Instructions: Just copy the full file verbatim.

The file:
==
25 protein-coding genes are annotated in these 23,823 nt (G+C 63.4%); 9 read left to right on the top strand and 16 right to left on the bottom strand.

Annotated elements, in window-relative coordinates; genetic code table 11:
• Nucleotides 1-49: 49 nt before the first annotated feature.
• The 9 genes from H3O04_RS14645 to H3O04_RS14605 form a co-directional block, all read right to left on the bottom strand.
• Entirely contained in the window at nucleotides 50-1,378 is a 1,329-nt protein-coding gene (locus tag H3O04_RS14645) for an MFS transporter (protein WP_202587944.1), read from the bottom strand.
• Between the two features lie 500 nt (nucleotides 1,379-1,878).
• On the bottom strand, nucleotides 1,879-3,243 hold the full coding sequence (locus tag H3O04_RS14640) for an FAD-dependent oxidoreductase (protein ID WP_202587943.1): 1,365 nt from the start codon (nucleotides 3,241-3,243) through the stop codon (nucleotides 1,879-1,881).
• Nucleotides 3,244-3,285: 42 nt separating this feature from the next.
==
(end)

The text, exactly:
25 protein-coding genes are annotated in these 23,823 nt (G+C 63.4%); 9 read left to right on the top strand and 16 right to left on the bottom strand.

Annotated elements, in window-relative coordinates; genetic code table 11:
• Nucleotides 1-49: 49 nt before the first annotated feature.
• The 9 genes from H3O04_RS14645 to H3O04_RS14605 form a co-directional block, all read right to left on the bottom strand.
• Entirely contained in the window at nucleotides 50-1,378 is a 1,329-nt protein-coding gene (locus tag H3O04_RS14645) for an MFS transporter (protein WP_202587944.1), read from the bottom strand.
• Between the two features lie 500 nt (nucleotides 1,379-1,878).
• On the bottom strand, nucleotides 1,879-3,243 hold the full coding sequence (locus tag H3O04_RS14640) for an FAD-dependent oxidoreductase (protein ID WP_202587943.1): 1,365 nt from the start codon (nucleotides 3,241-3,243) through the stop codon (nucleotides 1,879-1,881).
• Nucleotides 3,244-3,285: 42 nt separating this feature from the next.